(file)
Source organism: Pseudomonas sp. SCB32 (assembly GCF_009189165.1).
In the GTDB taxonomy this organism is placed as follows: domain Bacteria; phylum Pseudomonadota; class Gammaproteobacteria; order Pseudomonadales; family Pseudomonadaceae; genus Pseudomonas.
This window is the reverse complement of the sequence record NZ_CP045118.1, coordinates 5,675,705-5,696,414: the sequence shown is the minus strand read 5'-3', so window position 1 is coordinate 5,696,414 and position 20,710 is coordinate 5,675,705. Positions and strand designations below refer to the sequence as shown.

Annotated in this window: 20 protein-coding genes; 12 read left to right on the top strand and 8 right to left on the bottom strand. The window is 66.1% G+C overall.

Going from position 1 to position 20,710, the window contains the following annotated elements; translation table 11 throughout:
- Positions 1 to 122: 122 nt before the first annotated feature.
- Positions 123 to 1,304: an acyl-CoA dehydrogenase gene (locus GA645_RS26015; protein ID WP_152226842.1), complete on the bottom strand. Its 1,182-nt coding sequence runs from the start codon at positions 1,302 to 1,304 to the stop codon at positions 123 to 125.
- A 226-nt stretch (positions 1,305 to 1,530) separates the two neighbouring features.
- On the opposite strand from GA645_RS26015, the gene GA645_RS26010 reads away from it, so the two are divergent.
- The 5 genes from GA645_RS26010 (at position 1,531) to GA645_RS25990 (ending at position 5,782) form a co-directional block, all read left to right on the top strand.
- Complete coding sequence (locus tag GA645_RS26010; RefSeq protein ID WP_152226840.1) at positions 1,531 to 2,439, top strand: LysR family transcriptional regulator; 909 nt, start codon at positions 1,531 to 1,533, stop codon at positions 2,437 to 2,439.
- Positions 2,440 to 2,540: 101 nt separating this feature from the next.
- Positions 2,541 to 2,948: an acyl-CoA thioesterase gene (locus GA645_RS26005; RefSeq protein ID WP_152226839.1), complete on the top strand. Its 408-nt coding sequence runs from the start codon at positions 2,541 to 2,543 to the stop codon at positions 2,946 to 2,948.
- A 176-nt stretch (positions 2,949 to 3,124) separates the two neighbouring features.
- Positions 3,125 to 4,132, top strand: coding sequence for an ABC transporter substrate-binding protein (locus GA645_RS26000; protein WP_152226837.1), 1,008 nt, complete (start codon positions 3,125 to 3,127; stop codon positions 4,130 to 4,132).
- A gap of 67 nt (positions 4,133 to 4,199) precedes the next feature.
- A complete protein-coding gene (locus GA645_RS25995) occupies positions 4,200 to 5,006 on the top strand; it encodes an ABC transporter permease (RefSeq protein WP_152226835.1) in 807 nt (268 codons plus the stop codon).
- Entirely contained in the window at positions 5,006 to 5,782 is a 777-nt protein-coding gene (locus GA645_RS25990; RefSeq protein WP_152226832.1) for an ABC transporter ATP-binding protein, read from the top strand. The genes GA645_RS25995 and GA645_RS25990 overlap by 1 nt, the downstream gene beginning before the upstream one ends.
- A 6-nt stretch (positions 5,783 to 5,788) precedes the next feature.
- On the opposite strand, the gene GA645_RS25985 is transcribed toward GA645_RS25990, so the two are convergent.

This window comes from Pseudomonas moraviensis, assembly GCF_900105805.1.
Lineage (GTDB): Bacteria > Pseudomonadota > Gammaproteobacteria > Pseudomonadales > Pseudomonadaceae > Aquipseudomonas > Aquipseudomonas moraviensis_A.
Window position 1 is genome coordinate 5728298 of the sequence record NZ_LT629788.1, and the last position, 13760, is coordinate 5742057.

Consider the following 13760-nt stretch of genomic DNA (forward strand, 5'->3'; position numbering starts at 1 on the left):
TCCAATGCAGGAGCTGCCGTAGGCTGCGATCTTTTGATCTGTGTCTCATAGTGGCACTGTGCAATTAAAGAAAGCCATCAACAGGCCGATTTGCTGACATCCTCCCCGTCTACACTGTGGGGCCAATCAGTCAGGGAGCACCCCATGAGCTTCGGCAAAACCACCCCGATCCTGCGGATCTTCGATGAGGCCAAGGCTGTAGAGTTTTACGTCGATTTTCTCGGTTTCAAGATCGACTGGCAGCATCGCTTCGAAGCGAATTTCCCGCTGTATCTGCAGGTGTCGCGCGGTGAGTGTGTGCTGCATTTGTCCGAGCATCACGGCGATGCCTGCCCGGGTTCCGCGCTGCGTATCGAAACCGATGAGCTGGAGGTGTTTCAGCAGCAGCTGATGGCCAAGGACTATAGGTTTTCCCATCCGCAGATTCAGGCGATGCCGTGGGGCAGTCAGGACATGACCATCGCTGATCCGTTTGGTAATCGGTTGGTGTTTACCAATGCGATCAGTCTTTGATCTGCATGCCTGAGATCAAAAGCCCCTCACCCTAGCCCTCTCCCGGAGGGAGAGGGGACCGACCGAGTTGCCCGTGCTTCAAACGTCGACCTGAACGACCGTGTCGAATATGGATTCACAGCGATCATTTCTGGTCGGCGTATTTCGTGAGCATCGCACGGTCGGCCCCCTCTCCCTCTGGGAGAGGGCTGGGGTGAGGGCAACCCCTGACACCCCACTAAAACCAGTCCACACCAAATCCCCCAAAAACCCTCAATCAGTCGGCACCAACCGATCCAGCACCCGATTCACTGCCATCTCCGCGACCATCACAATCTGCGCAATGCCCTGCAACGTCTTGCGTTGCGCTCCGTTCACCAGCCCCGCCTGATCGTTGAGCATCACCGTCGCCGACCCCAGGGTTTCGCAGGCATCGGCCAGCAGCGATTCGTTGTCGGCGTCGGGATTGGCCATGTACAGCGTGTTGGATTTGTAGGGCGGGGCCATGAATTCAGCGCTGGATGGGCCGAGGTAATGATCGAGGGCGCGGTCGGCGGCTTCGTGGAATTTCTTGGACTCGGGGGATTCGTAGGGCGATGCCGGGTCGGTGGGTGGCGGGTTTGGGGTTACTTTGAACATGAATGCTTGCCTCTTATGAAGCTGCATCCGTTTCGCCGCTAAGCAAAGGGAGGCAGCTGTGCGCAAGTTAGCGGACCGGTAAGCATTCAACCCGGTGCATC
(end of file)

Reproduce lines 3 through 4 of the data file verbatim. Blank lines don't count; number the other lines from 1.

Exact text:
This window is the reverse complement of the sequence record NZ_CP045118.1, coordinates 5,675,705-5,696,414: the sequence shown is the minus strand read 5'-3', so window position 1 is coordinate 5,696,414 and position 20,710 is coordinate 5,675,705. Positions and strand designations below refer to the sequence as shown.

Annotated in this window: 20 protein-coding genes; 12 read left to right on the top strand and 8 right to left on the bottom strand. The window is 66.1% G+C overall.